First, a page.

Twice before I’ve faced major crises as an art museum director. The 9/11 terrorist attacks of 2001 took place in my second year as director of the Virginia Museum of Fine Arts in Richmond. The global financial crisis of 2008 hit while I was leading the J Paul Getty Museum in Los Angeles and caused huge institutional damage when its endowment dropped from US$6 billion to a still rather generous US$4.5 billion. One of the overriding lessons I learned from both these ‘once-in-a-lifetime’ challenges is that you have to begin your response by looking after your colleagues, and their families, as vulnerable individuals before you can start healing your institution, and your financial bottom line. But then you need to work almost as quickly to make sure the whole creative community from which you draw both your inspiration and your credibility survives as a sustainable and compelling force.

Zaya at Queer Art After Hours

Crowds enjoy a performance by Zaya at Queer Art After Hours at the Gallery on 26 February 2020

The coronavirus has set upon us with immense force: it has the potential not only to inflict huge financial and psychological damage on a whole generation of artists and art workers but also to destroy a whole swathe of arts organisations, especially our smaller ones. There is now great stress in the Australian art community, as it attempts to navigate the path ahead without the benefit yet of a topographical survey, or even a sense of where the final destination lies.

As the Art Gallery of NSW moves forward to meet the first stage of this existential challenge we must, first of all, state how fortunate we are to have the support of the NSW government behind us. Then we have to recognise that we, in turn, have a responsibility to throw our weight behind those in the broader art community who cannot survive this threat alone. This will require action, not just words. Some of our initial actions might be quite small in scale but they will set the tone for what will follow as we set out larger and longer-term strategies for both the Gallery itself and our arts community in Sydney, NSW and Australia.

When contemplating our challenge, I thought back to the example of the Hermitage during the Siege of Leningrad, and how all levels of staff approached their dire predicament with genuine innovation and, being Russians, a touch of dark humour. Guided tours of empty picture frames on the walls of grand salons? Who would have thought! We now need to think with equal creativity, passion and commitment as we imagine new ways to inspire, nurture and surprise those who continue to place their trust in us.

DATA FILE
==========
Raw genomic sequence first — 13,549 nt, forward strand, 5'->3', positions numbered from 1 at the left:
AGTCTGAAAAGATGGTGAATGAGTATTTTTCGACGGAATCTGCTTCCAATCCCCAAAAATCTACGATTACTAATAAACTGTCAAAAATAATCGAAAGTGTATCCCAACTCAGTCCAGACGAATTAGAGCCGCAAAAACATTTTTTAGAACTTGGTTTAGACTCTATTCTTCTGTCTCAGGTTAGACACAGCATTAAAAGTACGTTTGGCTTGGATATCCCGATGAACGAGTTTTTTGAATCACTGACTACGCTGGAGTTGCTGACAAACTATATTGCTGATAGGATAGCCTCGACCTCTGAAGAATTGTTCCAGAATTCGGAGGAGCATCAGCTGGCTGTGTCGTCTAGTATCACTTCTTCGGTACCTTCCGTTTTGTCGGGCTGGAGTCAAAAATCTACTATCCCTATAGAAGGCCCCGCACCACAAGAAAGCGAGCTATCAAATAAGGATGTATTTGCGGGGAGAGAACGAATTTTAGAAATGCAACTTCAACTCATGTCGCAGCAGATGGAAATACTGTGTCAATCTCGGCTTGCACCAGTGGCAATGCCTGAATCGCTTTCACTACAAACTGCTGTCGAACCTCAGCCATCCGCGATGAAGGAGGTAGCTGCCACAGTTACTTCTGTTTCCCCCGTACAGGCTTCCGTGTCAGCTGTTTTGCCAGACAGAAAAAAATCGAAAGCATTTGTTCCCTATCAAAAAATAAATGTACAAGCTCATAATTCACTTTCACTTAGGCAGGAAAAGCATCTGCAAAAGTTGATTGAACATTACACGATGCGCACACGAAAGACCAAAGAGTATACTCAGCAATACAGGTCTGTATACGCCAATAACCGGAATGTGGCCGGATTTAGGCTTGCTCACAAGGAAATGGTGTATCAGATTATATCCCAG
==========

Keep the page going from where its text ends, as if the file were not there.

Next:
Ngairre performs in the empty gallery

Ngaiire in the Art Gallery of NSW in a performance that will form part of the Together In Art project. Photo: Matt McGuigan, Hospital Hill

This is the space in which Together In Art has been conceived. What defines the spirit of an art museum when the physical museum is closed? It is the art and it is people. And with this new project, projected to the world through all of our channels, we affirm the power of art to connect people in times of crisis. Open, heartfelt, responsive, and very much a work in progress, Together In Art is our way of offering a daily boost of art and imagination to a world where we are all seeking meaning. And it is also a place where we will welcome in the voices of artists, performers, arts workers, Gallery staff and, of course, our audience.

At a time of such loss – emotional and financial – for the Australian arts community, we are committed above all to supporting the people who make our cosmopolitan culture as vital as it is. And, though this mission is a serious one, be assured that Together In Art won’t just be serious. As befits a moment of urgency, we’ll be speaking from the heart and seizing every chance we can find for humour, delight, curiosity, beauty and artistic uplift. Already we are working with artists and performers, with results that lift the spirits and demonstrate the necessity of art in such times.

The timing of the coronavirus crisis is especially significant for the Art Gallery of New South Wales. Next year we will celebrate our 150th anniversary. And late the following year we are scheduled to complete our Sydney Modern Project and start the next stage of our history as a glorious art museum campus with two buildings joined by an art garden with sweeping views of the harbour. I now see a timeline trajectory stretching directly from the temporary closing of our front door last week to the opening of our magnificent SANAA-designed building in late 2022. We need to ensure that the identity of the expanded AGNSW grows organically from the depths of this crisis to reach our goal as a beloved public art museum of both national and international relevance to an altered post-coronavirus world.